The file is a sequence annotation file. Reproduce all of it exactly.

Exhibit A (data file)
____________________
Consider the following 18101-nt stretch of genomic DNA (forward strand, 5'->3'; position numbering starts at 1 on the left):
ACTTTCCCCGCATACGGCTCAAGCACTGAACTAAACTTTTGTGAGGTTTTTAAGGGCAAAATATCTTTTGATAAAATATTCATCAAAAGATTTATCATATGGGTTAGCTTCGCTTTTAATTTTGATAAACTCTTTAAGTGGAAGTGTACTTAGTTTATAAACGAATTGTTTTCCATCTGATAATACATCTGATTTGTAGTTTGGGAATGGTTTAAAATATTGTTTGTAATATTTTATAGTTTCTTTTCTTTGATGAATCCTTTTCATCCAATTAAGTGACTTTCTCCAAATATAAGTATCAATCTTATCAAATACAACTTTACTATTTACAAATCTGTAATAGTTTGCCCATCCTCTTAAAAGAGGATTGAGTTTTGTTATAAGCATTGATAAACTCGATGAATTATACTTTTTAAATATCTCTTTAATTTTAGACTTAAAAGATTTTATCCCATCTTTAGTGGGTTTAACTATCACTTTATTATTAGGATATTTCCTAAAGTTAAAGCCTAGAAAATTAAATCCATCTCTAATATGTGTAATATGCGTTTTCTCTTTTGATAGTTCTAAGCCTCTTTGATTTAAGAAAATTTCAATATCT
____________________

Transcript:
Consider the following 18101-nt stretch of genomic DNA (forward strand, 5'->3'; position numbering starts at 1 on the left):
ACTTTCCCCGCATACGGCTCAAGCACTGAACTAAACTTTTGTGAGGTTTTTAAGGGCAAAATATCTTTTGATAAAATATTCATCAAAAGATTTATCATATGGGTTAGCTTCGCTTTTAATTTTGATAAACTCTTTAAGTGGAAGTGTACTTAGTTTATAAACGAATTGTTTTCCATCTGATAATACATCTGATTTGTAGTTTGGGAATGGTTTAAAATATTGTTTGTAATATTTTATAGTTTCTTTTCTTTGATGAATCCTTTTCATCCAATTAAGTGACTTTCTCCAAATATAAGTATCAATCTTATCAAATACAACTTTACTATTTACAAATCTGTAATAGTTTGCCCATCCTCTTAAAAGAGGATTGAGTTTTGTTATAAGCATTGATAAACTCGATGAATTATACTTTTTAAATATCTCTTTAATTTTAGACTTAAAAGATTTTATCCCATCTTTAGTGGGTTTAACTATCACTTTATTATTAGGATATTTCCTAAAGTTAAAGCCTAGAAAATTAAATCCATCTCTAATATGTGTAATATGCGTTTTCTCTTTTGATAGTTCTAAGCCTCTTTGATTTAAGAAAATTTCAATATCT